What is Photorespiration?
The process of photorespiration was first observed by Warburg (1920), so is also called as Warburg’s effect. During the process, the rate of photosynthesis decreases at higher O2 concentration (than CO2) in C3 plants. The process of photorespiration takes place in chloroplasts, peroxisomes and mitochondria.
When the O2 concentration is more than CO2 inside the chloroplast stroma, then the RUBISCO enzyme of the Calvin cycle act as Ribulose diphosphate oxygenase enzyme. This enzyme splits a molecule of Ribulose 1, 5-biphosphate into one molecule of each of 3-phosphoglyceric acid and 2-phosphoglycolic acid.
The 2-phosphoglycolic acid loses its phosphate group in presence of enzyme phosphatase and converted into glycolic acid. The glycolic acid produced in the chloroplast stroma is then shifted into peroxisomes where it reacts with O2 and oxidised glyoxylic acid and H2O2 with the help of an enzyme glycolic acid oxidase. The H2O2, so, produced in the peroxisomes is destroyed by the enzyme catalase into water and O2. The glyoxylic acid is then converted into an amino acid- glycine by transamination reaction catalysed by an enzyme glutamate-glyoxylate transaminase.
The glycine is shifted out of peroxisomes into mitochondria, where two molecules of glycine interact to form one molecule each of serine, CO2 and NH3. The amino acid serine returns to peroxisomes where it is deaminated and reduced to hydroxy pyruvic acid and finally to glyceric acid.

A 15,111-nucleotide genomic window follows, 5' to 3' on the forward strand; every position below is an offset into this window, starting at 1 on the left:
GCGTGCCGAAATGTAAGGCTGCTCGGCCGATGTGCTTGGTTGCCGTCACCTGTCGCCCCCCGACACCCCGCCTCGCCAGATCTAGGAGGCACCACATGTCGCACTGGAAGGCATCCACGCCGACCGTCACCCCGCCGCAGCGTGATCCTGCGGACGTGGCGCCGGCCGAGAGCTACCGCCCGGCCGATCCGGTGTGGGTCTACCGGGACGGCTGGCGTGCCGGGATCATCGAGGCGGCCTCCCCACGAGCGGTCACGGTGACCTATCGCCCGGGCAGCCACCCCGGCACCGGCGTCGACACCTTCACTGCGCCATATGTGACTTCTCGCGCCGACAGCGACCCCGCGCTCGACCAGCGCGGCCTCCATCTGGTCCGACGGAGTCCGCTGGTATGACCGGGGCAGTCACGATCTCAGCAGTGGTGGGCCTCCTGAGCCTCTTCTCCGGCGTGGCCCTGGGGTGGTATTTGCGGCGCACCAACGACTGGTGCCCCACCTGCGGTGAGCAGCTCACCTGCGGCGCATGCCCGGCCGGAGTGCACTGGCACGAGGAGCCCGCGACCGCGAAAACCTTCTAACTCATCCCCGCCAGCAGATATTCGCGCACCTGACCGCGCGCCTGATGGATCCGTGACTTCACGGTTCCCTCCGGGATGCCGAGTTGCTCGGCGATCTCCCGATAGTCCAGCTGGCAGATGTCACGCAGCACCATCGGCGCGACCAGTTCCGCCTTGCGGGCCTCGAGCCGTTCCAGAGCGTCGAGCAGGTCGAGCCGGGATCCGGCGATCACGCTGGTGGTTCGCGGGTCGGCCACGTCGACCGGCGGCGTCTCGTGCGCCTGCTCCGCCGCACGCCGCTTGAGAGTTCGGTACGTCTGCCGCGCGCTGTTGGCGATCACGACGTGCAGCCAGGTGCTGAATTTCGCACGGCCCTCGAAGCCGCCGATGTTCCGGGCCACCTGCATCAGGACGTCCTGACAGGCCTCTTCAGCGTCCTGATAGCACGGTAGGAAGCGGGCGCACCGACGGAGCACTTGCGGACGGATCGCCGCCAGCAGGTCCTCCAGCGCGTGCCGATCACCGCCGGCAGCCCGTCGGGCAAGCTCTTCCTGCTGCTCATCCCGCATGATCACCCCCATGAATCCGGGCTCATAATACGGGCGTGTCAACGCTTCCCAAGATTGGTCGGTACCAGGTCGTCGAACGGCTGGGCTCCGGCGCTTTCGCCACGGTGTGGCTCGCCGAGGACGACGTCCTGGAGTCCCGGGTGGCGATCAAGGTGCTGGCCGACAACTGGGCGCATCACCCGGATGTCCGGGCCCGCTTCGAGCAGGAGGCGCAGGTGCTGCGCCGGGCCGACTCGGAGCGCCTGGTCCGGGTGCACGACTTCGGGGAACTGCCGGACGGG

The glyceric acid enters into chloroplasts, where it is phosphorylated to 3-phosphoglyceric acid which enters into C3 cycle.
Factors Promoting Photorespiration:
- The major factor that promotes photorespiration is lowering of concentration ratio between CO2 and O2. C4 plants do not show detectable photorespiration because they have a mechanism to concentrate CO2 while oxygen concentration is comparatively lower in the area of bundle sheath cells.
- A rise in temperature increases photorespiration while a drop in the same reduces photorespiration.
- It begins when light intensity is high, optimum or more than optimum.
- It is minimum in young leaves. The rate increases with the age of leaves.
Importance of Photorespiration:
The process of photorespiration interferes with the successful working of the Calvin cycle (dark reaction) in the C3 plants (and not in C4 plants). Due to this process, about 50% of photosynthetically fixed CO2 in the form of RUBP is lost into the atmosphere.